The delicate point of the issue, in short, lies in the continuous shift that takes place in your critique between the reality of the Resurrection and its discovery. That the perception of the tremendous injustice of the cross may have been the chief mode whereby the disciples discovered that Jesus could not be dead and annihilated, but alive and risen in God, does not mean that Jesus is risen in “believing subjectivity”. It simply means the most obvious thing: that believing subjectivity discovers – it is revealed to it – that Jesus is risen, He in person. He it is Who rises, not the subjectivity or the idea of Him. As in the terrible experience of martyrdom, the believing subjectivity of the second book of Maccabees discovers, with a clarity never reached before, the reality of the Resurrection. In the original kerigma itself of the Acts of the Apostles it is without doubt the believing subjectivity of Peter that reasons by arguing that “God could not allow his Saint to know corruption”, without it entering his head to question the reality of the Resurrection for that reason.
I was stunned to find myself transformed without warning into a radical “Idealist”. No, I am certainly not an empiricist and hermeneutics is very dear to me; but, for your peace of mind, I can assure you that my thinking is decidedly realist and that I have devoted many pages of my work to demonstrating so. I can also assure you that Hegel is a philosophical cult of mine but that I am not Hegelian; just as I respect Bultmann but am not Bultmannian. I confess, finally, that I do not know the work of Corrado Augias and Mauro Pesce so I cannot express a judgment on it.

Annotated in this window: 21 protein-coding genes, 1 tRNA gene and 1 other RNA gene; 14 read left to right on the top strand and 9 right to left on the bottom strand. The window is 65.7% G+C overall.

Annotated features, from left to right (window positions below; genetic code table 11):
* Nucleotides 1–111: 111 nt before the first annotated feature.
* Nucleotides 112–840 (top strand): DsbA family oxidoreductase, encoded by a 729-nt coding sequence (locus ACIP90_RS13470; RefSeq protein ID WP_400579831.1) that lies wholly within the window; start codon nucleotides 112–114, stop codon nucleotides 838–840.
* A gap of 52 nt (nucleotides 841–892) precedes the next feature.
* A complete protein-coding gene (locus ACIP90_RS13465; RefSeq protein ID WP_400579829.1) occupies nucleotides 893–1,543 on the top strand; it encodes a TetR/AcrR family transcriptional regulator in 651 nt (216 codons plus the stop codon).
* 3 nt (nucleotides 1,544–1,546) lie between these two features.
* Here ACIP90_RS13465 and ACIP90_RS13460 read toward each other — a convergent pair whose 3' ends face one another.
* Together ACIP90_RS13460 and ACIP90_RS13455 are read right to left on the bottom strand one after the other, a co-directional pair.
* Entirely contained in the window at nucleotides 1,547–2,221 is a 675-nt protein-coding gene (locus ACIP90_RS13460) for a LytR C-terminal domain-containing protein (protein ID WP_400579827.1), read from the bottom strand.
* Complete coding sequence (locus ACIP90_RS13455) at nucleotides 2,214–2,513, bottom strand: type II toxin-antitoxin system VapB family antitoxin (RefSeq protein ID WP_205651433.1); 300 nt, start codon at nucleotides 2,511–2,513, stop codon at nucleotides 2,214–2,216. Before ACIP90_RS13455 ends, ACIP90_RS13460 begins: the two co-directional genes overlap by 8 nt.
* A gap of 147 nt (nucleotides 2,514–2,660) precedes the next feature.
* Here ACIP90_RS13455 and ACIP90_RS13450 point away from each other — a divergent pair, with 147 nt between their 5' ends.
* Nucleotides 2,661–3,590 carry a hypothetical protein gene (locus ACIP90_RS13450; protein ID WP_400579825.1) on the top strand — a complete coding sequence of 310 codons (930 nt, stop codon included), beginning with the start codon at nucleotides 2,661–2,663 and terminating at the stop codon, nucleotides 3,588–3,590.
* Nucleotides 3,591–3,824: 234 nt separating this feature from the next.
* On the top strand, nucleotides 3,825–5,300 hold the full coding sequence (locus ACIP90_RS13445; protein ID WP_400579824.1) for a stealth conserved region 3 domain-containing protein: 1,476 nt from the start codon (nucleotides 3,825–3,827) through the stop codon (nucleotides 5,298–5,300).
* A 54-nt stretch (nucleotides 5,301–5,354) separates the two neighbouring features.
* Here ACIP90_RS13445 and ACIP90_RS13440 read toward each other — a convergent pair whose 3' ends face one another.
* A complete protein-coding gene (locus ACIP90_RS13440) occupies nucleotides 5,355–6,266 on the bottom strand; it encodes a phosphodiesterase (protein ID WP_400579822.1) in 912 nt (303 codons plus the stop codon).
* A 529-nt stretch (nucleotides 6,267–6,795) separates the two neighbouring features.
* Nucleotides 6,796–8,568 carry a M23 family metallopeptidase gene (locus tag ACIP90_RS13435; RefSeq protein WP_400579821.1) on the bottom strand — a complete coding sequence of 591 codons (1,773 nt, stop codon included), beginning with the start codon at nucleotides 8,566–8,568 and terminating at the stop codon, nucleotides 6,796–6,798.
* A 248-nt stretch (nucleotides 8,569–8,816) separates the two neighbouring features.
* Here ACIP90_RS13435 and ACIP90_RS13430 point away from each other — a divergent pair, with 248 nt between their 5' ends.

I realize that the attempt at clarification has excessively lengthened this letter that was meant solely to dissipate a misunderstanding. Given that we share the same faith and the same interest in understanding and proclaiming it, I am sure that personally there was no bad intention in your article. But I hope that you too understand you have objectively exposed in public an erroneous view on something that, as believer, priest and theologian, strikes me in a very grievous way. I do not expect you to share my theology, as without doubt you neither think that I must be in agreement with yours. I believe, however, that this must not lead to publicly questioning my faith, something that moreover comes fully within the Lord’s admonition: “Judge not”. In any case, I do not want to enter into the sanctuary of your conscience: if before the Lord and after having studied my work, you believe you must continue to maintain your claims, I shall respect your decision, handing it to a superior judgment. If my argument seems just to you, would it be too much to ask, for the good of the faith and on behalf of the Christian fraternity, to clarify for your readers the true meaning of my position?
With my friendship, accept a fraternal greeting.